"Decisions concerning the fate of criminals, not least those responsible for mass murder, often provoke widespread public anger. But the outrage at this one has crossed continents and damaged our relationship with our closest ally, America. It has been a fiasco.
"At its heart lies a series of failure of judgment. The first failure was the decision by Kenny MacAskill, the Scottish Justice Secretary, to release al-Megrahi on “compassionate grounds”. Due process found al-Megrahi guilty, a verdict upheld on appeal. The Libyan Government accepted responsibility for the bombing and paid compensation to the Lockerbie families. Any doubts about the safety of al-Megrahi’s conviction should have been tested by the second appeal, which he instead withdrew. That is why I said that compassionate release was completely inappropriate. We are dealing here with someone convicted of one of the biggest mass murders in British history. Al-Megrahi’s victims were not allowed the luxury of “dying at home”. What on earth was Mr MacAskill thinking of when he made this utterly bizarre decision?"
"The second misjudgment was Gordon Brown’s failure to speak up clearly and promptly. On a matter fraught with such emotion, and with the potential to damage Britain’s reputation abroad, a decisive lead from the Prime Minister was required."
"The Government needs to understand that it cannot reject this as an overhyped summer story and dismiss these suspicions out of hand. This issue goes to the core of how this Government operates. Unless these suspicions are properly put to rest, the al-Megrahi case will mark another damning chapter in the sorry history of Labour’s years in power."
- the whole article merits close study I think. I don't pretend to agree with everything that David Cameron has done so far, or that he seems to be planning should he become Prime Minister fairly soon (increasingly likely, on present trends, I'd say), but I have to say that those, both on the left of politics and on the gerontocrat-wing of the Conservative party itself, who declare Cameron to be 'light-weight' or 'shallow' seem to me to be way off-beam. That man is no light-weight and I think his clear-sightedness in this case makes that abundantly clear.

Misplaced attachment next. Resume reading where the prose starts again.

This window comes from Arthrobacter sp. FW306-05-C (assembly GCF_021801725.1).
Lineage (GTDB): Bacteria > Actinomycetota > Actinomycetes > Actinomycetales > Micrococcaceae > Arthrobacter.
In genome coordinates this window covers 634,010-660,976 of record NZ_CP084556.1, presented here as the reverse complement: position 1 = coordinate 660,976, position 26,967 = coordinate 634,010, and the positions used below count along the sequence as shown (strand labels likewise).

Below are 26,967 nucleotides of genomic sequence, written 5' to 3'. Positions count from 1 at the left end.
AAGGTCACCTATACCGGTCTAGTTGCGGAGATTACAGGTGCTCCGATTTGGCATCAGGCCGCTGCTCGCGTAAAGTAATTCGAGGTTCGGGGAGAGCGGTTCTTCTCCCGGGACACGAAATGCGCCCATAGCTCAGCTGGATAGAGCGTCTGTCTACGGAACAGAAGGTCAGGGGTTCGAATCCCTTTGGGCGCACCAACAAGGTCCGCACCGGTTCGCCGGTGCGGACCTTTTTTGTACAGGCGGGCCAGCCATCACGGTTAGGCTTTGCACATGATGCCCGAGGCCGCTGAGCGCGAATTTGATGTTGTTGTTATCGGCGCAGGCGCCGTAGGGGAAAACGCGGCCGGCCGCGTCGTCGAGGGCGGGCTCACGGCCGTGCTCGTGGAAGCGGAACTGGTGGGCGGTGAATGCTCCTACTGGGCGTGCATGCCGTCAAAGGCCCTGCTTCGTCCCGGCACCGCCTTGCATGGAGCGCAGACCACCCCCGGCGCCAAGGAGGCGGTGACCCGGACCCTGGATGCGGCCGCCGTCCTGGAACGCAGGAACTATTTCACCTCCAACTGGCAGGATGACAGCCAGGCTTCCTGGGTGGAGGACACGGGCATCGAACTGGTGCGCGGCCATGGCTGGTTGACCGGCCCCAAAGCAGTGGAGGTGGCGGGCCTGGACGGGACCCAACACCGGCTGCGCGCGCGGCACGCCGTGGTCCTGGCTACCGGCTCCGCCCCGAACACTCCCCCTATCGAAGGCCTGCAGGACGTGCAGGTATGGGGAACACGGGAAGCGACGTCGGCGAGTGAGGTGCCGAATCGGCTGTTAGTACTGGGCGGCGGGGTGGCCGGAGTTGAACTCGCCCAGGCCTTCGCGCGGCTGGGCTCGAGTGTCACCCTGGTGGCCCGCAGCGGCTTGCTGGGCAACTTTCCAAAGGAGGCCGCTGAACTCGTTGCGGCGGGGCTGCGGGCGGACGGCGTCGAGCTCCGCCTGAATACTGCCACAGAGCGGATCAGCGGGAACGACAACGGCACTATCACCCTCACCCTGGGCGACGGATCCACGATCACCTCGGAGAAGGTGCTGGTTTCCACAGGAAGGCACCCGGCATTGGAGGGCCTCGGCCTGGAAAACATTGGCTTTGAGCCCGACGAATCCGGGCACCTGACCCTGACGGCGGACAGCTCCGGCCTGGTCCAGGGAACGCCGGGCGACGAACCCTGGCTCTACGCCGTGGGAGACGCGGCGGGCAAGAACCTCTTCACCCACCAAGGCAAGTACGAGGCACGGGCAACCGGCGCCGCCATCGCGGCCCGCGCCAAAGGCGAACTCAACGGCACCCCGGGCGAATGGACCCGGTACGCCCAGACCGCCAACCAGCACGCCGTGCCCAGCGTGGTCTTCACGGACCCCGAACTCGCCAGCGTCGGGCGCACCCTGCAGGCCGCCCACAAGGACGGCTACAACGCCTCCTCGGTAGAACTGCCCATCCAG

Almost done. Two articles in the Spectator's Coffee House are useful to read, too (here and here) - it is clear that Labour's connection to what happened is not as 'hands off' as they would have us believe. My earlier articles on the release are here, here and here.
Of course it's his interpretation, which I happen to agree with. A lot of people, particularly supporters of one of the political parties in Scotland (the governing Party here which made the decision to release al-Megrahi), disagree strongly with that view. Whatever we may think of the decision by Mr MacAskill, it was made in good faith I have no doubt (if in my view for misguided reasons), but it is done and cannot be reversed. We must now live with the consequences, whatever they are.